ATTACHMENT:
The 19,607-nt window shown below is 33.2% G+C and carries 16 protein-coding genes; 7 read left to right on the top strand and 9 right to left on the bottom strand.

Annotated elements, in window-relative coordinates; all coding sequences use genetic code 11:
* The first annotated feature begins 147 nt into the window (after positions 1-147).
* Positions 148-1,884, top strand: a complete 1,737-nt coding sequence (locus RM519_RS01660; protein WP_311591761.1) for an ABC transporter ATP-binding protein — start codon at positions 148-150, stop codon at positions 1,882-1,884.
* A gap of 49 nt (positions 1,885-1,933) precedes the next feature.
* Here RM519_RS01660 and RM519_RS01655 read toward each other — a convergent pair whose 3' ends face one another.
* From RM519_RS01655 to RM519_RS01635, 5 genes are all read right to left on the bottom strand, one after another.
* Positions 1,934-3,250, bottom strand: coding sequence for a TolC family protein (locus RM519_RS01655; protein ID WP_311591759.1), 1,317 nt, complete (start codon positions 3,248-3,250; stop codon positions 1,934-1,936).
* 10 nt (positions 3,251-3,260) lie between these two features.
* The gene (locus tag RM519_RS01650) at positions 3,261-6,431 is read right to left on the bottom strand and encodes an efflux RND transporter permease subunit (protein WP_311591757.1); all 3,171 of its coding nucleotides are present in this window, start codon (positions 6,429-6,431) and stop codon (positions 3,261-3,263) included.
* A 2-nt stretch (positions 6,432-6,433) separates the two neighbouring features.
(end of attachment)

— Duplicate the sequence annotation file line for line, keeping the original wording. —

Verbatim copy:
The 19,607-nt window shown below is 33.2% G+C and carries 16 protein-coding genes; 7 read left to right on the top strand and 9 right to left on the bottom strand.

Annotated elements, in window-relative coordinates; all coding sequences use genetic code 11:
* The first annotated feature begins 147 nt into the window (after positions 1-147).
* Positions 148-1,884, top strand: a complete 1,737-nt coding sequence (locus RM519_RS01660; protein WP_311591761.1) for an ABC transporter ATP-binding protein — start codon at positions 148-150, stop codon at positions 1,882-1,884.
* A gap of 49 nt (positions 1,885-1,933) precedes the next feature.
* Here RM519_RS01660 and RM519_RS01655 read toward each other — a convergent pair whose 3' ends face one another.
* From RM519_RS01655 to RM519_RS01635, 5 genes are all read right to left on the bottom strand, one after another.
* Positions 1,934-3,250, bottom strand: coding sequence for a TolC family protein (locus RM519_RS01655; protein ID WP_311591759.1), 1,317 nt, complete (start codon positions 3,248-3,250; stop codon positions 1,934-1,936).
* 10 nt (positions 3,251-3,260) lie between these two features.
* The gene (locus tag RM519_RS01650) at positions 3,261-6,431 is read right to left on the bottom strand and encodes an efflux RND transporter permease subunit (protein WP_311591757.1); all 3,171 of its coding nucleotides are present in this window, start codon (positions 6,429-6,431) and stop codon (positions 3,261-3,263) included.
* A 2-nt stretch (positions 6,432-6,433) separates the two neighbouring features.